Judge Orders Leonardo DiCaprio to Give Deposition in 'Wolf of Wall Street' Lawsuit

Arguments that his testimony only serves as harassment and coercion are overruled at a hearing.
Paramount Pictures
Leonardo DiCaprio in 'The Wolf of Wall Street'

Leonardo DiCaprio can't dodge giving testimony in a lawsuit brought by former Stratton Oakmont executive Andrew Greene over his alleged depiction in Martin Scorsese's The Wolf of Wall Street.

At a hearing on Thursday, United States magistrate judge Steven Locke in New York granted Greene's motion to compel a deposition.

Greene is suing producers including Paramount Pictures, Red Granite Pictures, DiCaprio's Appian Way Productions and Sikelia Productions over the character of Nicky "Rugrat" Koskoff, played by P.J. Byrne, who wore a toupee and was the subject of the movie line, "Swear to God, I want to choke him to death."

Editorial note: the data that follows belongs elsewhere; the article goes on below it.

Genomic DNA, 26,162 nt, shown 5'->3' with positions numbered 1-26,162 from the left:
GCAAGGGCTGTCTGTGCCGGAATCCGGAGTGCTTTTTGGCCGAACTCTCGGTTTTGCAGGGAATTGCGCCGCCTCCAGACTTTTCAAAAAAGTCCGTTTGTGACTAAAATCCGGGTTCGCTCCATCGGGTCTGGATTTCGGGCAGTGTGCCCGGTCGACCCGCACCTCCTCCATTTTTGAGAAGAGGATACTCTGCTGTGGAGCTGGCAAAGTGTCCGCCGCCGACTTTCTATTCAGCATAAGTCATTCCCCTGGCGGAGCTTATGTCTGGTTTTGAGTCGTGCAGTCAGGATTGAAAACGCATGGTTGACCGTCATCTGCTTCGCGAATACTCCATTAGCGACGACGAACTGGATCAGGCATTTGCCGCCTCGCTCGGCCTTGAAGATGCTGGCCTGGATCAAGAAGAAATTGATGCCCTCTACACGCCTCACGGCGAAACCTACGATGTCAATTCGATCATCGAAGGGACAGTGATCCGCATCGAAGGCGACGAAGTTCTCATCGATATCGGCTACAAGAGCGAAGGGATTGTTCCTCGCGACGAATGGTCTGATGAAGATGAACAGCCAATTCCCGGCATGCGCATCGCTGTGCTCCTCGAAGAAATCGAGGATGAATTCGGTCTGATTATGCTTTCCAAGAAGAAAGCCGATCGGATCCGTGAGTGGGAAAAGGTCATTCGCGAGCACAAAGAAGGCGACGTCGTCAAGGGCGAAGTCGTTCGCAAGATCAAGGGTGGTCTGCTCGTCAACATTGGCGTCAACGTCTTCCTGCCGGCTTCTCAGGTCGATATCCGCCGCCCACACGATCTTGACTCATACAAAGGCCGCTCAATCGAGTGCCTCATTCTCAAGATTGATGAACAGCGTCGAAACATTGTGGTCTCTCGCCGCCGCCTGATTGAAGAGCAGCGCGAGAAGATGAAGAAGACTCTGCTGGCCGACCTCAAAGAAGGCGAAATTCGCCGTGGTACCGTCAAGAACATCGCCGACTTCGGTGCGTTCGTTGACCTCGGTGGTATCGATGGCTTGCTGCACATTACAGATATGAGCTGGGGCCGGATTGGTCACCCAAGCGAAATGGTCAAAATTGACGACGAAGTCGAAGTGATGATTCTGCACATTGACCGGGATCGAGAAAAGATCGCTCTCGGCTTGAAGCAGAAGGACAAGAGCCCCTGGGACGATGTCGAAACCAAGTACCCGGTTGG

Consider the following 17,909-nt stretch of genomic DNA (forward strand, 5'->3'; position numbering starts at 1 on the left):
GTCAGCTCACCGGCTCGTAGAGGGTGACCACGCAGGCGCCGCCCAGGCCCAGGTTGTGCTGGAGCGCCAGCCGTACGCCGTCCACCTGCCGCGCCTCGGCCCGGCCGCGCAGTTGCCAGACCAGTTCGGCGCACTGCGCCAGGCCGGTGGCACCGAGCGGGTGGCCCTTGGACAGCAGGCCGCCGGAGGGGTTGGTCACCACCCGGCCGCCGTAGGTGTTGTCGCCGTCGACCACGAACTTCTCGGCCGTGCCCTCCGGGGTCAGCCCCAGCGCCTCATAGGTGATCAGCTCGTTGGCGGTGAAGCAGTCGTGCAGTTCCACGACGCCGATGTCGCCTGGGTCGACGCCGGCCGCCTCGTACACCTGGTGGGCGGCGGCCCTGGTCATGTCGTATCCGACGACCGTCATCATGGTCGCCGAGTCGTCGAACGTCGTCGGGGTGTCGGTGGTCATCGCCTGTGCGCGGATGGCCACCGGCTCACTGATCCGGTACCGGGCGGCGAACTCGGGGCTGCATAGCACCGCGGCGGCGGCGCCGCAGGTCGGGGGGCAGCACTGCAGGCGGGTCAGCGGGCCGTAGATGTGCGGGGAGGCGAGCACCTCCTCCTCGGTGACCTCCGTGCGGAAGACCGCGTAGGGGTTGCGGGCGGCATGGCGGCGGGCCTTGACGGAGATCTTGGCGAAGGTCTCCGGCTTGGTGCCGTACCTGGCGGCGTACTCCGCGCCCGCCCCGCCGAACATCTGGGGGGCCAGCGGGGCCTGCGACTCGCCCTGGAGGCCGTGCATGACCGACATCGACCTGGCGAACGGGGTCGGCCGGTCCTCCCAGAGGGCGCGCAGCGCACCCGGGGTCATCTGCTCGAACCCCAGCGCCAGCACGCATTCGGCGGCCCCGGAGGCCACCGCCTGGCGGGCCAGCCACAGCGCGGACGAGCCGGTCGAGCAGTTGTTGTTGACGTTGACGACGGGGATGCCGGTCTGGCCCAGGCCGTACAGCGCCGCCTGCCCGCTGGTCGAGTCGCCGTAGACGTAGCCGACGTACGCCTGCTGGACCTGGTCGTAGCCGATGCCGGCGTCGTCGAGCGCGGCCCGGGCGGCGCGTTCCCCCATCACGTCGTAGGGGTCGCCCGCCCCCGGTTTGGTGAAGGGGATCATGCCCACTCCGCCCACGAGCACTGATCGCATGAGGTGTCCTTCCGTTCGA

The plaintiff claims that the film changed his nickname from "Wigwam" to "Rugrat," but spread untruths about him and damaged his reputation to the tune of $15 million. A judge rejected claims, but allowed Greene to amend and assert that the filmmakers maliciously libeled him.

In attempting to shield DiCaprio from being deposed, defendants argued that Scorsese and screenwriter Terence Winter had already given testimony, and that plaintiffs failed to give any reason why they needed to question DiCaprio as well since he didn't write the screenplay nor acted the "Rugrat" part. Judge Locke was told that efforts to question him had "earmarks of the intentional infliction of burden" and Greene's lawyers wanted "to coerce an outcome that is not based upon the merits of the case."

Nevertheless, the judge is allowing Greene to make DiCaprio the third one on the defendants' side allowed to be deposed, and as mentioned in our earlier story, his testimony — which may cover Appian Way's early involvement on the film — will happen as federal authorities are investigating the source of money that Red Granite used to fund The Wolf of Wall Street. If questions towards DiCaprio aren't deemed relevant by his lawyers, the magistrate judge may be called in again to determine the scope of the interrogation.